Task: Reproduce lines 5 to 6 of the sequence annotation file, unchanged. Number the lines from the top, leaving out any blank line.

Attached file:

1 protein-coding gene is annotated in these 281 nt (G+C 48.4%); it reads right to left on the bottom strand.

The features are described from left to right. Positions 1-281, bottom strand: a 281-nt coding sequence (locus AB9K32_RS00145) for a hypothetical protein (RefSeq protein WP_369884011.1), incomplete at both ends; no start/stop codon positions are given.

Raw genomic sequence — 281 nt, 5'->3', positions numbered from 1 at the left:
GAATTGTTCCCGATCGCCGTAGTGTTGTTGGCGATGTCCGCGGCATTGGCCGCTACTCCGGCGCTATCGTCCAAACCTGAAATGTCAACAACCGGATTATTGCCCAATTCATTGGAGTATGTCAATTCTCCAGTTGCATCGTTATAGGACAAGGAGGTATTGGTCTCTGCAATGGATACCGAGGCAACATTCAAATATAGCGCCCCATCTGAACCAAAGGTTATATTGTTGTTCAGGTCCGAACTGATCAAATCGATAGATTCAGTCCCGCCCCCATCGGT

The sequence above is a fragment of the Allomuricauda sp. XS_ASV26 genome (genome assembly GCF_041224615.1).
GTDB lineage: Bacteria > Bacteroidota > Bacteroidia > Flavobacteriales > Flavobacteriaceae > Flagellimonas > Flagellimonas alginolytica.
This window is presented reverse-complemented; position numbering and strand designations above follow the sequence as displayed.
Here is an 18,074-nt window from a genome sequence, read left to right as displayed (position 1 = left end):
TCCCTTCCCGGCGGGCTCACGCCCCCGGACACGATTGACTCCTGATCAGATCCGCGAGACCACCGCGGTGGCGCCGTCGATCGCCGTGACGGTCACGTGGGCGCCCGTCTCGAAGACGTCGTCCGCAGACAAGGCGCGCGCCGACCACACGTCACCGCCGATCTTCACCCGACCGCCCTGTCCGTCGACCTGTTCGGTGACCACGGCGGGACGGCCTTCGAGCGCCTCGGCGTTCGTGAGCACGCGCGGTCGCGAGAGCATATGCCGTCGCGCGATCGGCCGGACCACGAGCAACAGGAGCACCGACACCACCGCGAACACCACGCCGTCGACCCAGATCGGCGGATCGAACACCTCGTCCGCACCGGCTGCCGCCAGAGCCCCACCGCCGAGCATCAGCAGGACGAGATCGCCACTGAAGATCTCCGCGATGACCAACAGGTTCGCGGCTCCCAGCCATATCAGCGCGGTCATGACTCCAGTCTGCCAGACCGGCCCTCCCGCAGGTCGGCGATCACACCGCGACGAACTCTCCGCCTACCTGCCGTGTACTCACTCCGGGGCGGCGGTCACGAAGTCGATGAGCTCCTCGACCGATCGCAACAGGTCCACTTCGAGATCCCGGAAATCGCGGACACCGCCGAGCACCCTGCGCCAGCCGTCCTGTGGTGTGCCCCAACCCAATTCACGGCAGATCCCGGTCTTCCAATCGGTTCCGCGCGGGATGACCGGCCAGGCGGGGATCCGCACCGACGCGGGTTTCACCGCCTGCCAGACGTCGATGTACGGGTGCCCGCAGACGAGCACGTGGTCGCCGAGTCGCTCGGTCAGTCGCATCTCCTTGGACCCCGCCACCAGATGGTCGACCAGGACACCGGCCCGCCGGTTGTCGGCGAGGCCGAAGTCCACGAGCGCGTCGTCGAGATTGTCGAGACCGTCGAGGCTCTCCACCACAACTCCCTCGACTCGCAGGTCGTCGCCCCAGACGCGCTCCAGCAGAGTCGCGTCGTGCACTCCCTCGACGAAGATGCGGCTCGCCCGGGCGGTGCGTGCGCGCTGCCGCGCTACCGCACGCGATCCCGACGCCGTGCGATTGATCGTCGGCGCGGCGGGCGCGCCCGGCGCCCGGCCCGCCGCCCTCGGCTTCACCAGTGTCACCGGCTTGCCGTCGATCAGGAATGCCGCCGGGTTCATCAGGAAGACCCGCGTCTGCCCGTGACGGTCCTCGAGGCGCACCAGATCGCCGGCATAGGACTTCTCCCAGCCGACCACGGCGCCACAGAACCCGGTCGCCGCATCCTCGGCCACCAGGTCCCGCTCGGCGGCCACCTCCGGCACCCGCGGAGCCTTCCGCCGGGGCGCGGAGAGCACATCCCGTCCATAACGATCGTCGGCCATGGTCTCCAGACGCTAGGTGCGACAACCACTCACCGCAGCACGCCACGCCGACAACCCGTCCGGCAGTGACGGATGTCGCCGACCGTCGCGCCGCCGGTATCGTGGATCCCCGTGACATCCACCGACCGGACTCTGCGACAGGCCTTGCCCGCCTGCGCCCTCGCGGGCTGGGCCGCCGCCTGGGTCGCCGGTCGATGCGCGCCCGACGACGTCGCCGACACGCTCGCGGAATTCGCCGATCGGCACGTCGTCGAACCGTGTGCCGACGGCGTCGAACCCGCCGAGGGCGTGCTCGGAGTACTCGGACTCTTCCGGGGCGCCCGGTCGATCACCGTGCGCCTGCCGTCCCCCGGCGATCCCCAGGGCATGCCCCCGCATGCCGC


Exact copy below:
The sequence above is a fragment of the Allomuricauda sp. XS_ASV26 genome (genome assembly GCF_041224615.1).
GTDB lineage: Bacteria > Bacteroidota > Bacteroidia > Flavobacteriales > Flavobacteriaceae > Flagellimonas > Flagellimonas alginolytica.